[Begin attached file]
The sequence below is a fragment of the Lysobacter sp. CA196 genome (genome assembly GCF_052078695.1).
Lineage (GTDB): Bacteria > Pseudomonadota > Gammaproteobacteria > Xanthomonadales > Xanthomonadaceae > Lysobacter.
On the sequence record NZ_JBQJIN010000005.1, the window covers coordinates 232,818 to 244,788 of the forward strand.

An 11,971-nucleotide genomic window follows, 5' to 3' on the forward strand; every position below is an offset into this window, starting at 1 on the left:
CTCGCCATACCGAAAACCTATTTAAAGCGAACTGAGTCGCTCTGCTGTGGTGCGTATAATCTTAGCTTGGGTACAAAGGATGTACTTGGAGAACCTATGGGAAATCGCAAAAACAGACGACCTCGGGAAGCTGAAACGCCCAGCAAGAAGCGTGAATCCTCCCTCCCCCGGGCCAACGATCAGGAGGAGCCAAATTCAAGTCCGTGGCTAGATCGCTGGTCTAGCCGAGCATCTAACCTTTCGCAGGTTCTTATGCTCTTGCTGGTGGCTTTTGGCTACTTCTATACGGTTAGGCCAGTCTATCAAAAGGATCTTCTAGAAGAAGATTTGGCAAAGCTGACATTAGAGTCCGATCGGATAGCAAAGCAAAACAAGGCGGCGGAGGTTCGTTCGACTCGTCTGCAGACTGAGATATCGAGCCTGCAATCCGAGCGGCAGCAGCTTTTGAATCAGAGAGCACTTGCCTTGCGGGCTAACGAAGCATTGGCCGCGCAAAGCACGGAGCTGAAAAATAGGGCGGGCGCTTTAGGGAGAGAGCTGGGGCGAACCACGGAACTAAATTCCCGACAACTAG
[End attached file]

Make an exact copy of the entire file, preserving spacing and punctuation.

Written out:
The sequence below is a fragment of the Lysobacter sp. CA196 genome (genome assembly GCF_052078695.1).
Lineage (GTDB): Bacteria > Pseudomonadota > Gammaproteobacteria > Xanthomonadales > Xanthomonadaceae > Lysobacter.
On the sequence record NZ_JBQJIN010000005.1, the window covers coordinates 232,818 to 244,788 of the forward strand.

An 11,971-nucleotide genomic window follows, 5' to 3' on the forward strand; every position below is an offset into this window, starting at 1 on the left:
CTCGCCATACCGAAAACCTATTTAAAGCGAACTGAGTCGCTCTGCTGTGGTGCGTATAATCTTAGCTTGGGTACAAAGGATGTACTTGGAGAACCTATGGGAAATCGCAAAAACAGACGACCTCGGGAAGCTGAAACGCCCAGCAAGAAGCGTGAATCCTCCCTCCCCCGGGCCAACGATCAGGAGGAGCCAAATTCAAGTCCGTGGCTAGATCGCTGGTCTAGCCGAGCATCTAACCTTTCGCAGGTTCTTATGCTCTTGCTGGTGGCTTTTGGCTACTTCTATACGGTTAGGCCAGTCTATCAAAAGGATCTTCTAGAAGAAGATTTGGCAAAGCTGACATTAGAGTCCGATCGGATAGCAAAGCAAAACAAGGCGGCGGAGGTTCGTTCGACTCGTCTGCAGACTGAGATATCGAGCCTGCAATCCGAGCGGCAGCAGCTTTTGAATCAGAGAGCACTTGCCTTGCGGGCTAACGAAGCATTGGCCGCGCAAAGCACGGAGCTGAAAAATAGGGCGGGCGCTTTAGGGAGAGAGCTGGGGCGAACCACGGAACTAAATTCCCGACAACTAG